[attachment=93197]

I think your colors don't look good to you because they're more on the muddy side. This is why I suggested using a shadow color that is more bluish so it can add more interesting tones to you image. 
Also the skin itself is full of different colors. You could try to remember that where the skin is thinner (around the cheeks for example) you can add redder tones. You could also find a lot of useful tutorials online on painting lively looking skin.

The 2nd tip I added is about the overall lighting. Lighting is one of the most important things in a painting so you should always pay attention to it. If the light source is coming from the top right then the top right part of the figure should be lightest since it's closest to the source. On the other hand, the bottom left should be the darkest because it's furthest away. This is a thing I noticed recently and I think it's pretty cool.

When it comes to the background I agree with Piotr. When looking for a reference image maybe you should also think about what kind of mood you want to create and about the fact that you have warmer light in the picture (so its best to choose an environment with a natural light) 

I hope my advice will be useful to you ^^


RE: Next Steps? - katt - 12-21-2016

(11-03-2016, 07:18 PM)linay Wrote: Hey, Katt. I made an overpainting trying to explain a few things that might help you. 


I think your colors don't look good to you because they're more on the muddy side. This is why I suggested using a shadow color that is more bluish so it can add more interesting tones to you image. 
Also the skin itself is full of different colors. You could try to remember that where the skin is thinner (around the cheeks for example) you can add redder tones. You could also find a lot of useful tutorials online on painting lively looking skin.

The 2nd tip I added is about the overall lighting. Lighting is one of the most important things in a painting so you should always pay attention to it. If the light source is coming from the top right then the top right part of the figure should be lightest since it's closest to the source. On the other hand, the bottom left should be the darkest because it's furthest away. This is a thing I noticed recently and I think it's pretty cool.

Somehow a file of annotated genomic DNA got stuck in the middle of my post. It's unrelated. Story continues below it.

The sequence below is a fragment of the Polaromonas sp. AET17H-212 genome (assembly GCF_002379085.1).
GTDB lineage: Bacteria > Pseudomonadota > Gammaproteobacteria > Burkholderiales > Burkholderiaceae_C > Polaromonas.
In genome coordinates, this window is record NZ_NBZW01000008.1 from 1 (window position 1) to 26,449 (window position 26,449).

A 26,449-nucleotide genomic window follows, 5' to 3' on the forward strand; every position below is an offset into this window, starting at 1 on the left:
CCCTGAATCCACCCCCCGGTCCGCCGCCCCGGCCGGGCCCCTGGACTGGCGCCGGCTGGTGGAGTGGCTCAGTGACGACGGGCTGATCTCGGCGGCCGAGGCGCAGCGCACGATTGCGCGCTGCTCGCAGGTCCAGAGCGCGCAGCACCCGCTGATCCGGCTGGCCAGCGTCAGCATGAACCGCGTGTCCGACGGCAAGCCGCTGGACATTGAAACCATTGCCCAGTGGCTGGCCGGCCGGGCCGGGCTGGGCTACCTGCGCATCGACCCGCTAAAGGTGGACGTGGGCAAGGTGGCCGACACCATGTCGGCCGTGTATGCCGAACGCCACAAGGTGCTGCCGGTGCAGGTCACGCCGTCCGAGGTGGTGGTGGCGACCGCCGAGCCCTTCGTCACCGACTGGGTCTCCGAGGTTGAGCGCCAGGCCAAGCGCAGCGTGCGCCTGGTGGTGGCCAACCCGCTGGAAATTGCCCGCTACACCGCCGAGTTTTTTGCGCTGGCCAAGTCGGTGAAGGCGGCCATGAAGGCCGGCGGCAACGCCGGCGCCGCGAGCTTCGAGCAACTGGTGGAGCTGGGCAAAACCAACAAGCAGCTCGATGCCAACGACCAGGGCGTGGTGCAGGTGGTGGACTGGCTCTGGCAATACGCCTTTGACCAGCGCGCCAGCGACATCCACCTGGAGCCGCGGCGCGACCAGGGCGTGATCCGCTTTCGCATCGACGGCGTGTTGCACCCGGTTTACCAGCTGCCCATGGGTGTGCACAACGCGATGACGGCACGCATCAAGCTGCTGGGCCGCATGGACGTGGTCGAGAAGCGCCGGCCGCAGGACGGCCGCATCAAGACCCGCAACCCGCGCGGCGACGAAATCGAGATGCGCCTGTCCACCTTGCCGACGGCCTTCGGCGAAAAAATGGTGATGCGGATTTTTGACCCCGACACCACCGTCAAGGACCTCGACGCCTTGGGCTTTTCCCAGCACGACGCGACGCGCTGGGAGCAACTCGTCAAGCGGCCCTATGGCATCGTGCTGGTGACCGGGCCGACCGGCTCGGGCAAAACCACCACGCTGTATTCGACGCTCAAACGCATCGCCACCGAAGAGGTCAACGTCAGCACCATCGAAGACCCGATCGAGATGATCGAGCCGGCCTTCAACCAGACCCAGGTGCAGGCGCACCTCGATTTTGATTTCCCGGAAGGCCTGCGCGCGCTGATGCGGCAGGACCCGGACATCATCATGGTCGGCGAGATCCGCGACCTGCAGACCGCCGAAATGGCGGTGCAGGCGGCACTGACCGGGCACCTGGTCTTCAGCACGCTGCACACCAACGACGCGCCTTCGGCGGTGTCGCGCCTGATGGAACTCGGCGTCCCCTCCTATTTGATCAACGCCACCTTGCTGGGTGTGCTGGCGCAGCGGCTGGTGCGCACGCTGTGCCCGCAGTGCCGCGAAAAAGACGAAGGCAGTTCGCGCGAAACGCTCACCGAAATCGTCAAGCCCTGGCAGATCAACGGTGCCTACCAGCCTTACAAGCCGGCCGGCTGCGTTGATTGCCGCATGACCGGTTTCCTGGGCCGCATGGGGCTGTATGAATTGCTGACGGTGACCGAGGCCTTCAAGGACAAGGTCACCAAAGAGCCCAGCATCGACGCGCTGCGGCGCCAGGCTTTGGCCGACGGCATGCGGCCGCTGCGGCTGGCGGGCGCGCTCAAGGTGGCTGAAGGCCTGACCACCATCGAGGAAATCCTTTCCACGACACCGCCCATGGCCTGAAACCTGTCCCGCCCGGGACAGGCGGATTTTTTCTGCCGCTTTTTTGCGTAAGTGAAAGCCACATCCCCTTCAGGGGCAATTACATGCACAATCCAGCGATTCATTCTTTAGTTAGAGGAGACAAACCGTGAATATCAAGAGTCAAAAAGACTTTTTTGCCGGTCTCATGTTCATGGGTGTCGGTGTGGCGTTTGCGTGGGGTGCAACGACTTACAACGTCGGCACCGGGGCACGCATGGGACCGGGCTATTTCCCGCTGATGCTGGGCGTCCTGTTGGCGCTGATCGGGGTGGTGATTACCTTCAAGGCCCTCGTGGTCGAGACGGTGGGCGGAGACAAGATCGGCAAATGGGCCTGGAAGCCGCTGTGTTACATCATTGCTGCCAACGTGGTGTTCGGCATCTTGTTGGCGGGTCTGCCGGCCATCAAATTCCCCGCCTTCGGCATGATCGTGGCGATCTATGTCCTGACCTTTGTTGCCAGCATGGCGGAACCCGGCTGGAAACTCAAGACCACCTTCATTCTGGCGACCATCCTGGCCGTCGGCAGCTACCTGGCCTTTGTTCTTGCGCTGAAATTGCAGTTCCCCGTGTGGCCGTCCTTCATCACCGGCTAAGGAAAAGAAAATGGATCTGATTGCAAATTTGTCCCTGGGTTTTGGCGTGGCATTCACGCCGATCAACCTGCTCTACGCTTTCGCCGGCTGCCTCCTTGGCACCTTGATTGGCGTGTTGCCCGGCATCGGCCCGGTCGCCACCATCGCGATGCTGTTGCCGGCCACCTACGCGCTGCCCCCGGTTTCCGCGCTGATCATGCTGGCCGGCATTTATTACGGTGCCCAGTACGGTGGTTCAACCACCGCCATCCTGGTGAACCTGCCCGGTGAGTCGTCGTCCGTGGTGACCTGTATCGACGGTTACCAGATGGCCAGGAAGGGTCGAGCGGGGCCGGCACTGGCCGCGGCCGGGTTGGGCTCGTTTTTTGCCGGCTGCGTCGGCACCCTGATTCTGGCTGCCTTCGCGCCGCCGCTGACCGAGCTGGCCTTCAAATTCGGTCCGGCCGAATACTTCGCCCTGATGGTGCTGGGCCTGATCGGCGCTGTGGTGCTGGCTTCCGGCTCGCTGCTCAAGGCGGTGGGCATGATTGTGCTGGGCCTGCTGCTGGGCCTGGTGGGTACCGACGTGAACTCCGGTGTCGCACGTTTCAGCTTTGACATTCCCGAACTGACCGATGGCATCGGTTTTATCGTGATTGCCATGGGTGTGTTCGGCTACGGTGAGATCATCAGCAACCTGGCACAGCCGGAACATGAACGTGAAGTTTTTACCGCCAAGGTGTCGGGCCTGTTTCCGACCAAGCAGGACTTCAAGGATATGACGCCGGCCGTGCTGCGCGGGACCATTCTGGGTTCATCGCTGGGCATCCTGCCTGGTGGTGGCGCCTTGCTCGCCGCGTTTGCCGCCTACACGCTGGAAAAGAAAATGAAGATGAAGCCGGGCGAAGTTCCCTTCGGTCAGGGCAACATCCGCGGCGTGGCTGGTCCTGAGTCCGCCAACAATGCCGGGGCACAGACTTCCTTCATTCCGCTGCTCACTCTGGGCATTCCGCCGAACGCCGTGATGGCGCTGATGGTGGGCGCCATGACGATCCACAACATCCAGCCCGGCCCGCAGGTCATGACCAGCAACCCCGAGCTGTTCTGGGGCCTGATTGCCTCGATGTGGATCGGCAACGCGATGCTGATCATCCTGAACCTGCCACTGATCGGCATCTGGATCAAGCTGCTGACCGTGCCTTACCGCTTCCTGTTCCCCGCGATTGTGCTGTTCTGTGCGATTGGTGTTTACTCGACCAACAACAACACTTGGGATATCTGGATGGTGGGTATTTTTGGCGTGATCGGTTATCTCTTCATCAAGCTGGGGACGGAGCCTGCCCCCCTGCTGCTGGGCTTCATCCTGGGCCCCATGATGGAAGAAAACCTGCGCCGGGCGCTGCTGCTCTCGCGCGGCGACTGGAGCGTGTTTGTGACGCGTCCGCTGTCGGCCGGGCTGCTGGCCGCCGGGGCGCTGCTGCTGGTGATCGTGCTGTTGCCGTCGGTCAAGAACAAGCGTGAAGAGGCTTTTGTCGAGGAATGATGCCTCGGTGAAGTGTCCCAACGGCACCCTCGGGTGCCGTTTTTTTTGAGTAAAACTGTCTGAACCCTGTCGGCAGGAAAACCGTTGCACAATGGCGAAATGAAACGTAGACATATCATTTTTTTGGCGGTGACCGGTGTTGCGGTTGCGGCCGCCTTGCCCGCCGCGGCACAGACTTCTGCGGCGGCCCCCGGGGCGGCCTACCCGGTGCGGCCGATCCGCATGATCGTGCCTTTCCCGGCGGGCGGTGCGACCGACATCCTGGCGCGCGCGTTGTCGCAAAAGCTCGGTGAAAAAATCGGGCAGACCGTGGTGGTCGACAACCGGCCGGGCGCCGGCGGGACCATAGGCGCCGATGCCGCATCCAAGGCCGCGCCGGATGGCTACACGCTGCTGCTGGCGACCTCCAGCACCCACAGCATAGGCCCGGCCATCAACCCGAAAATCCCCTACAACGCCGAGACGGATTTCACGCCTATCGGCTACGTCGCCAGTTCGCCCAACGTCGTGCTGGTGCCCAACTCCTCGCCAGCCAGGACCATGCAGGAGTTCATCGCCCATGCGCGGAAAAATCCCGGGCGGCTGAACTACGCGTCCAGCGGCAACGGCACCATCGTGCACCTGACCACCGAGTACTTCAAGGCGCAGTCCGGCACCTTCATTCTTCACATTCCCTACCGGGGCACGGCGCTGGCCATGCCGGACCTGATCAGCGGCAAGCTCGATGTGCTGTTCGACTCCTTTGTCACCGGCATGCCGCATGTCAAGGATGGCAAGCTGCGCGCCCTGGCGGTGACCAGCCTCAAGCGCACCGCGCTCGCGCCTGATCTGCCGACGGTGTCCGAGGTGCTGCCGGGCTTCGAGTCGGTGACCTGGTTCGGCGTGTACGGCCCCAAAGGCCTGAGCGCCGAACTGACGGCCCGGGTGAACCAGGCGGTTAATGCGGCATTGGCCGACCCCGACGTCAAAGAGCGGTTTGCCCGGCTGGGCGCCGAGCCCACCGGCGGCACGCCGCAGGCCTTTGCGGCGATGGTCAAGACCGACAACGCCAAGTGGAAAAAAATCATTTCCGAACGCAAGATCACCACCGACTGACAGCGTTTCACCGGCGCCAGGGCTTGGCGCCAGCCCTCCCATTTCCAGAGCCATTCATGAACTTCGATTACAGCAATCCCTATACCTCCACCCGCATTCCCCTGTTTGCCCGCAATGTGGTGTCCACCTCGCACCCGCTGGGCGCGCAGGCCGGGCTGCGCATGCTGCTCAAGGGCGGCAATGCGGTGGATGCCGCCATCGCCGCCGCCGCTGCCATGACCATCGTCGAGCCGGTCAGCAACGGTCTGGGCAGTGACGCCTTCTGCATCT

When it comes to the background I agree with Piotr. When looking for a reference image maybe you should also think about what kind of mood you want to create and about the fact that you have warmer light in the picture (so its best to choose an environment with a natural light) 

I hope my advice will be useful to you ^^

Hey sorry for the late reply
Thanks so much! The colours look awesome!! I didn't know what I was doing wrong until I saw your painting :) 


I'll definitely look more into lighting and colour and maybe do a couple studies to get it rooted

Aahhhh thanks so much again :)))


RE: Next Steps? - Vicianus - 12-28-2016

@Katt

Check out Practical Light and Color by Jeremy Vickery. It'll give you a really in depth look at how bounce lighting and scene lighting work, so you can avoid dull colors forever.
...oh shit! It's out of print O_o

Whatever you do, don't click this link here


RE: Next Steps? - jeremygordon89 - 12-29-2016

I really recommend Mike Azevedo's gumroad video on how color works: https://gumroad.com/mikeazevedo#

Also the book Creative Illustration by Andrew Loomis has a great section on color.

Basically, if you have a warm light, you will have cooler shadows in comparison, and vice versa (in most situations). So if you have a warm orange sphere, that doesn't mean that you want to use a pure blue in the shadows, but rather that you'll want to make the orange cooler in the shadows (usually by desaturating it and shifting it toward the cooler colors slightly you'll see a difference, but it all depends on the bounce light etc.)